D-backs’ Souza: Cubs 1B Rizzo said ‘I needed to learn how to slide’

Jul 25, 2018, 11:09 AM | Updated: Dec 20, 2018, 7:19 am
First base umpire Chad Fairchild gets between Arizona Diamondbacks' Steven Souza Jr., left, and Chi...
First base umpire Chad Fairchild gets between Arizona Diamondbacks' Steven Souza Jr., left, and Chicago Cubs' Anthony Rizzo as the pair have words during the ninth inning of a baseball game Tuesday, July 24, 2018, in Chicago. The Diamondbacks won 5-1. (AP Photo/Charles Rex Arbogast)
(AP Photo/Charles Rex Arbogast)

Steven Souza Jr. found himself back in the middle of a slide-spurred controversy once again Tuesday night.

During the seventh inning of a 5-1 win in Chicago, the Arizona Diamondbacks outfielder attempted to take second base on a line drive hit but collided with Cubs infielder Javy Baez’s knee while being tagged out.

When Chicago pitcher Steve Cishek beaned Souza two innings later in apparent retaliation, it led to a mild argument between Souza and Cubs first baseman Anthony Rizzo, which briefly delayed the game.

“Anthony Rizzo told me that I needed to learn how to slide,” Souza told Bickley & Marotta Wednesday on 98.7 FM Arizona’s Sports Station. “I told him that if (the pitch) was intentional, that it was tired. And his first response was that it was not unintentional — it was that I needed to learn how to slide, which made me think that (the pitch) was intentional.

“It was unfortunate. Obviously I would never want Javy Baez to get hurt,” Souza added.

In postgame interviews on Tuesday, Baez said he didn’t think the slide was dirty but did add that he thought he gave Souza enough room on the basepath. Rizzo, perhaps after watching replays, echoed that the Cubs didn’t feel the slide was dirty but also said Chicago didn’t intentionally hit Souza with the ninth-inning pitch.

“I don’t think we hit him on purpose there,” Rizzo said, according to NBC Sports Chicago. “But he thought we did and I just obviously defended us and defended Javy. He slid hard into Javy. We don’t think it’s a dirty (play) at all — it’s a hard slide.”

Apparently, Rizzo’s tune changed between the game and the postgame locker room session.

Souza, a day later, took exception to Rizzo’s initial complaint.

“I do find it funny that the same guy who slides hard into catchers and had some problems earlier in the year told me I need to learn how to slide,” Souza told Bickley & Marotta.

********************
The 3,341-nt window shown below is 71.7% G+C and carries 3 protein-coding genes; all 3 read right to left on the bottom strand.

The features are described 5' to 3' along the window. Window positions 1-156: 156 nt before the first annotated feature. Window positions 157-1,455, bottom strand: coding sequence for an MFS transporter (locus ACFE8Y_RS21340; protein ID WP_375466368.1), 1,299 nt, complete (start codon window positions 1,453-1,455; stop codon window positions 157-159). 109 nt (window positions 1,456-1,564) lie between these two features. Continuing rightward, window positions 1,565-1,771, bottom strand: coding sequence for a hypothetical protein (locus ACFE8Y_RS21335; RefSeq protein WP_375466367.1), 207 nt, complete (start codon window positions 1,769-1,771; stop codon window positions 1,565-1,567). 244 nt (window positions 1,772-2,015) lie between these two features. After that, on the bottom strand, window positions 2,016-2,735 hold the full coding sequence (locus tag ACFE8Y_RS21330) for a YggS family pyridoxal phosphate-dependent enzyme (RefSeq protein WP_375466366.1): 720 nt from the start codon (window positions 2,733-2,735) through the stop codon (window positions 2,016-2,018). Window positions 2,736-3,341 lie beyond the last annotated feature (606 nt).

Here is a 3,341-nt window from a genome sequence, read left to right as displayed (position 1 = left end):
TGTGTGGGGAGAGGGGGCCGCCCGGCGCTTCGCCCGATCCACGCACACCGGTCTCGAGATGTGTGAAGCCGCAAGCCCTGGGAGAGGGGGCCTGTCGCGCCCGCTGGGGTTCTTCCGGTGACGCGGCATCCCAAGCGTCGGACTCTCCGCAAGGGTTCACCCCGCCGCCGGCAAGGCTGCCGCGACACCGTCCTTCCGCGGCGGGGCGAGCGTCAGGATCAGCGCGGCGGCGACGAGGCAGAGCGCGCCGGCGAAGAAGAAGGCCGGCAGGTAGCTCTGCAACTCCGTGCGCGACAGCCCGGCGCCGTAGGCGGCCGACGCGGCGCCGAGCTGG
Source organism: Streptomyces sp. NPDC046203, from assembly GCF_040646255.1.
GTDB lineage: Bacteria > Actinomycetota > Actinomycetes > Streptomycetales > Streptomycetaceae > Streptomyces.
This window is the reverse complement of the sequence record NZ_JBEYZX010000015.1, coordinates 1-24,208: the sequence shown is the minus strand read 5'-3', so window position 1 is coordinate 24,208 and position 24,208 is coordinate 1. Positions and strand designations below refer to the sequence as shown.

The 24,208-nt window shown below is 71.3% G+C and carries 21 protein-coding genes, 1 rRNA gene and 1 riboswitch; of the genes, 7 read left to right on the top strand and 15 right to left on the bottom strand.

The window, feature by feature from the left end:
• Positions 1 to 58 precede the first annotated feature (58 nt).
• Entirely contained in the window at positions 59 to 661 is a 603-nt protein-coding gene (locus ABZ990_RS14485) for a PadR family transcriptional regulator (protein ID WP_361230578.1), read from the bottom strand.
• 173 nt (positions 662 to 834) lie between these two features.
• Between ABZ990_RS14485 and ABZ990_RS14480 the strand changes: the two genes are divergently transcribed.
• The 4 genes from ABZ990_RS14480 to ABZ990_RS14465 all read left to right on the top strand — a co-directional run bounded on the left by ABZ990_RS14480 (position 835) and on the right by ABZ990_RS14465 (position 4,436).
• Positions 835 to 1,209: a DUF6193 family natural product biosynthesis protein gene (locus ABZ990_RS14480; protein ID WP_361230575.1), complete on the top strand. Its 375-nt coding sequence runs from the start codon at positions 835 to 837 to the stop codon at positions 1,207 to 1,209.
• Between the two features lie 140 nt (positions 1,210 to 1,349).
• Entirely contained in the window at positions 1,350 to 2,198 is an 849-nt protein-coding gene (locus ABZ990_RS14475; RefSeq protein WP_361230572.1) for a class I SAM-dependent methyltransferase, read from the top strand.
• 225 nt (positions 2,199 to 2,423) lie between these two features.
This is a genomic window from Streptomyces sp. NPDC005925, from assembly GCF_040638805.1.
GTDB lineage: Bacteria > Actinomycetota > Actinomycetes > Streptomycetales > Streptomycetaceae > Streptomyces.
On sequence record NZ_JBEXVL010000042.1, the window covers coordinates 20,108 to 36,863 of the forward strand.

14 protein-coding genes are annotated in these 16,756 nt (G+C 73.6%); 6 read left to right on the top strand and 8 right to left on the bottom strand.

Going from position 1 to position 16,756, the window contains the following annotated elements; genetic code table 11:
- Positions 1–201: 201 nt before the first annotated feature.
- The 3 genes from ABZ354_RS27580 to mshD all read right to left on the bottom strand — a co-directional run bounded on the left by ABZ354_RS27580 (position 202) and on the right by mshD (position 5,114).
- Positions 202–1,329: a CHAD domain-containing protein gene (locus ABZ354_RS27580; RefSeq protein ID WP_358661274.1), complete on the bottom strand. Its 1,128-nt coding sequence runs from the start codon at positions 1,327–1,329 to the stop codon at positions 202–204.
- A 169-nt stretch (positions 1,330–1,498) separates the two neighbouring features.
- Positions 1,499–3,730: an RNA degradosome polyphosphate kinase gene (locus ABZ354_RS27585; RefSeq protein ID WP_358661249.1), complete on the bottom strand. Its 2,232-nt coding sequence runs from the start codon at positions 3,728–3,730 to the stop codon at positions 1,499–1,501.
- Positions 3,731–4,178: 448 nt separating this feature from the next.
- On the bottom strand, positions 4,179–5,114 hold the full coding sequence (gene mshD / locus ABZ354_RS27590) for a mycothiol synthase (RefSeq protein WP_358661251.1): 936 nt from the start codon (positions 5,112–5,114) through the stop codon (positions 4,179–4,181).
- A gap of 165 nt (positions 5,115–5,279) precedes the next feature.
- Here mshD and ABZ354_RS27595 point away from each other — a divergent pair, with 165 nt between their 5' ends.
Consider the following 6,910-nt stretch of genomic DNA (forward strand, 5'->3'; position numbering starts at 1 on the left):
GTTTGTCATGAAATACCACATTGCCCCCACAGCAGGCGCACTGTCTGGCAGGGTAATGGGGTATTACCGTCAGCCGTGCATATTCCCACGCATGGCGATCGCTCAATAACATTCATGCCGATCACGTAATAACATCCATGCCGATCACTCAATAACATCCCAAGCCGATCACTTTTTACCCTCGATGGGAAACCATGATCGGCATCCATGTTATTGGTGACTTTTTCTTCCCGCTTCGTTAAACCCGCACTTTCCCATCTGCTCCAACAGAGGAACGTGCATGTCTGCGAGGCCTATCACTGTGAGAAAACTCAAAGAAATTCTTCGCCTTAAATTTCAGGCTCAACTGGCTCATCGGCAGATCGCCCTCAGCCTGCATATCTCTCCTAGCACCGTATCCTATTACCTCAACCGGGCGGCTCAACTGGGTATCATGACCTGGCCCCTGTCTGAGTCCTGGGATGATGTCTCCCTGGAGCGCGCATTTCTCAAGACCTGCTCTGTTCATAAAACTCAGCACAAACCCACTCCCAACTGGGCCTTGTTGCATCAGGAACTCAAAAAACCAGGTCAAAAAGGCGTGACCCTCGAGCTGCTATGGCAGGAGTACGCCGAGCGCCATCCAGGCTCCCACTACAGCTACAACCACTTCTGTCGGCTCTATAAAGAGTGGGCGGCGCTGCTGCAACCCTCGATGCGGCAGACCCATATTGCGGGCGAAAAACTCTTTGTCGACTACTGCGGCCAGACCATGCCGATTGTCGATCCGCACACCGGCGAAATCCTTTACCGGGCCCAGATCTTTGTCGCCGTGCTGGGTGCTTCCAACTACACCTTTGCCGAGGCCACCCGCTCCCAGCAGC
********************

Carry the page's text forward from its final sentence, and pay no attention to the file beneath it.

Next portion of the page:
Souza was referencing Rizzo’s May 28 slide into Pittsburgh catcher Elias Diaz that was ruled illegal a day later by MLB.

The comment on Souza’s end comes from a place of frustration. Tuesday wasn’t the first time the D-back has been accused of intentionally attempting to hurt an opponent on a slide.

In early May, Souza’s slide into Dodgers third baseman Max Muncy led to a squabble between Souza and the Los Angeles dugout.

“I feel like these guys, because I haven’t been in the National League, that they think I must not know how to play the game,” Souza, who was acquired from Tampa Bay this offseason, said Wednesday. “I never had a single issue with the way I slid in the AL East — which let me tell you this, (there are) some very veteran ballclubs in the AL East with us being one of the younger ballclubs in Tampa. Any kind of problem, I’m sure they would have taken care of it over there.

“It is frustrating to come over here to a new league and because maybe these guys don’t know me on a personal level … they’ve decided to take into their hands that I calm down my play. And it’s just not going to happen. I’m going to play hard.”

Souza said his slide Tuesday against the Cubs was to protect himself.

Earlier in the game, he’d reached second base on a similar play by diving head-first into shortstop Addison Russell.

“My initial instinct was I was going to slide head-first and kind of pull the thing that I did earlier in the game,” Souza said. “But unfortunately, the throw was a short-hop to Javy and Javy made the athletic decision to follow the long-hop up into the line. And when he does that, it’s unfortunate but it’s right in the lane of my path. If I slide head-first there, then it’s my shoulder that’s going to get banged-up and I had no other option.”

Souza took the beaning in the ninth from his former Tampa Bay teammate and said Rizzo’s comment about that play’s unintentional outcome was inaccurate. Nonetheless, Souza believes there shouldn’t be any more plunking with two games left in the series.

“I hope it ends,” Souza said. “And Steve Cishek is actually one of my really good friends. I was able to talk to him and squash some stuff.”

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